President Trump did not mention the strategic Strait of Hormuz in his late Sunday tirade against Iran, tweeting in capital letters that Iran “WILL SUFFER CONSEQUENCES THE LIKES OF WHICH FEW THROUGHOUT HISTORY HAVE EVER SUFFERED BEFORE,” in case it threatened the United States.
But Iran is often quick to remind the world of its key location along one of the world's main oil tanker routes. On Sunday, before Trump's threat, Iranian President Hassan Rouhani had said that any war with Iran would be “the mother of all wars.” Earlier this month, Rouhani implied that Iran has the power to severely disrupt the oil trade in the Persian Gulf, which would likely mean an attempt to blockade the Strait of Hormuz. Last weekend, Rouhani appeared to repeat his veiled threat and was quoted on his official website as saying: “Mr Trump! We are the people of dignity and guarantor of security of the waterway of the region throughout the history. Don't play with the lion's tail; you will regret it.”
Why is the Strait of Hormuz so crucial?
The Strait of Hormuz is one of the world's most crucial transport routes for oil. About a third of the world's oil tanker traffic passes through the strait, bordered by Iran and Oman. In 2016, 18.5 million barrels of petroleum were shipped through it every day, making it the world's single most important maritime route for many nations' oil supplies.
Theoretically, Iran could attempt to cut off the Strait of Hormuz — which connects the Persian Gulf and the Gulf of Oman — by deploying its naval vessels or laying mines, which could take months to clear. At its narrowest point, the strait's shipping route that is used by the approximately 14 oil tankers that pass it every day is only two miles wide. The U.S. military has extensive footholds in the region, including the headquarters for the Navy's 5th Fleet in Bahrain.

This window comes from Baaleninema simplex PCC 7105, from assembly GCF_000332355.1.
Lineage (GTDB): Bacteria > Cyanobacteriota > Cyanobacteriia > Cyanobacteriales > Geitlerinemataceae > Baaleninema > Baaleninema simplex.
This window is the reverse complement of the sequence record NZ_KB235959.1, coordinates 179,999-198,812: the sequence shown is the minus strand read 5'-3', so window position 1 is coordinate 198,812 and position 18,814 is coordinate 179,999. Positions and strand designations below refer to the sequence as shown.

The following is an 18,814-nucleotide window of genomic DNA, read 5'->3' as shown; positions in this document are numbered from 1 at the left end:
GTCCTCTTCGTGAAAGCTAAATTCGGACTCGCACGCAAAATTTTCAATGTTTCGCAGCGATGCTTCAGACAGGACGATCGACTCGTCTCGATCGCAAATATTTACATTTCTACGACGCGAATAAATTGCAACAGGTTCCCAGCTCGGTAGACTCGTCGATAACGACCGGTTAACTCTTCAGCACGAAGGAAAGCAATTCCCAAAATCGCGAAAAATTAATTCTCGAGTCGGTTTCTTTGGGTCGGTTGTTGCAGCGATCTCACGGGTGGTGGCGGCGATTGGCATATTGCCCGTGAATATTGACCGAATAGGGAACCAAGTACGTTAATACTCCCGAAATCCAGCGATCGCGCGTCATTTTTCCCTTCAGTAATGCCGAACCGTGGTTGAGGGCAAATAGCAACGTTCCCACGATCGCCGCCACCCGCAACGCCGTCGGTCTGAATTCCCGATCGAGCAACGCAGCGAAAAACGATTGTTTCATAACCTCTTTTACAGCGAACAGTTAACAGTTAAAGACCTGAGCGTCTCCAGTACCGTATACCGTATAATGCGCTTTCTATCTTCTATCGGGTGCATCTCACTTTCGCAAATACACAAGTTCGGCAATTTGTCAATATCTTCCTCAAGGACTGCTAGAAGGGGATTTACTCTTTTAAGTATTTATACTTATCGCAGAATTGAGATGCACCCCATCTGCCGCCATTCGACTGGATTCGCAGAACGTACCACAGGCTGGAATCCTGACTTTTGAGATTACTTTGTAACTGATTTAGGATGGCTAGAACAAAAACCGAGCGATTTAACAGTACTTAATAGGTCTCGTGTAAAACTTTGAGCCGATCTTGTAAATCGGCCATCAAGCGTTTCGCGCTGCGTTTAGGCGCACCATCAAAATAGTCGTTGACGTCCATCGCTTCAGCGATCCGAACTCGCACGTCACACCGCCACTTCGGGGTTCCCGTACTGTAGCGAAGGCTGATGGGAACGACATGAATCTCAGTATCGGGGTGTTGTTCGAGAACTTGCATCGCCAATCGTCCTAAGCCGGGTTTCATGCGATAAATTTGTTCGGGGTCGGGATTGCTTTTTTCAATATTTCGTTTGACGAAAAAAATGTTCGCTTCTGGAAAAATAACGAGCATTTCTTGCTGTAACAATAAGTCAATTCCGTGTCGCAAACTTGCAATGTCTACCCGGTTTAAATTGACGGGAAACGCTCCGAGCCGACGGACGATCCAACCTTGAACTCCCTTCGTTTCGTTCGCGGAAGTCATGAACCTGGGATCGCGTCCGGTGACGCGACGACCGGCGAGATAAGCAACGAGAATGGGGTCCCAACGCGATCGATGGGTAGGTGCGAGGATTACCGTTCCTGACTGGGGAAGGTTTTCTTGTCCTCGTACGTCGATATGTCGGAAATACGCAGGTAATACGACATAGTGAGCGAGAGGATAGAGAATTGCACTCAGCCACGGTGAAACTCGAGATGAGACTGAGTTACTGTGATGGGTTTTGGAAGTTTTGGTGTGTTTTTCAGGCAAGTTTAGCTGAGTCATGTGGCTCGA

What would be the impact if Iran blocked the Strait of Hormuz?
If that route were inaccessible, the world's supply in shipped daily global oil exports would suddenly drop by more than 30 percent, experts predict. Overall oil supplies would drop by about 20 percent.
Some of the oil may be rerouted via pipelines that have been expanded over fears of an Iranian-Western clash, but those are still limited in capacity and more expensive.
As a result, oil prices would immediately spike, as Arab oil suppliers would lose their market access either entirely or to a large extent. (In fact, even the veiled threat last weekend temporarily pushed up oil prices by about $1 per barrel on Monday. Price generally stabilized on Tuesday) Given the global economic repercussions, the United States and other adversaries of Iran would likely take military action. The United States would not be the only nation interested in resolving a dispute as quickly as possible, however, as the fast majority of supplies are delivered to Asian markets, in particular to Japan, India and China.
Has Iran made similar threats before?
In 2016, Iranian naval vessels veered close to American warships in the Strait of Hormuz. “These are incidents that carry a risk of escalation, and we don’t desire any kind of escalation,” Pentagon spokesman Peter Cook said at the time.
Iran's threats have resulted in large-scale Western exercises in the region, with the United States readying itself for mine-clearance missions or combat situations.
How likely is an escalation of tensions?
“Risk is on the rise. Neither side wants war,” Cliff Kupchan, chairman of the political-risk firm Eurasia Group, wrote in a commentary on Monday. For now, the biggest risk most likely lies in a provocative maneuver gone wrong, which could result in a real conflict this time.
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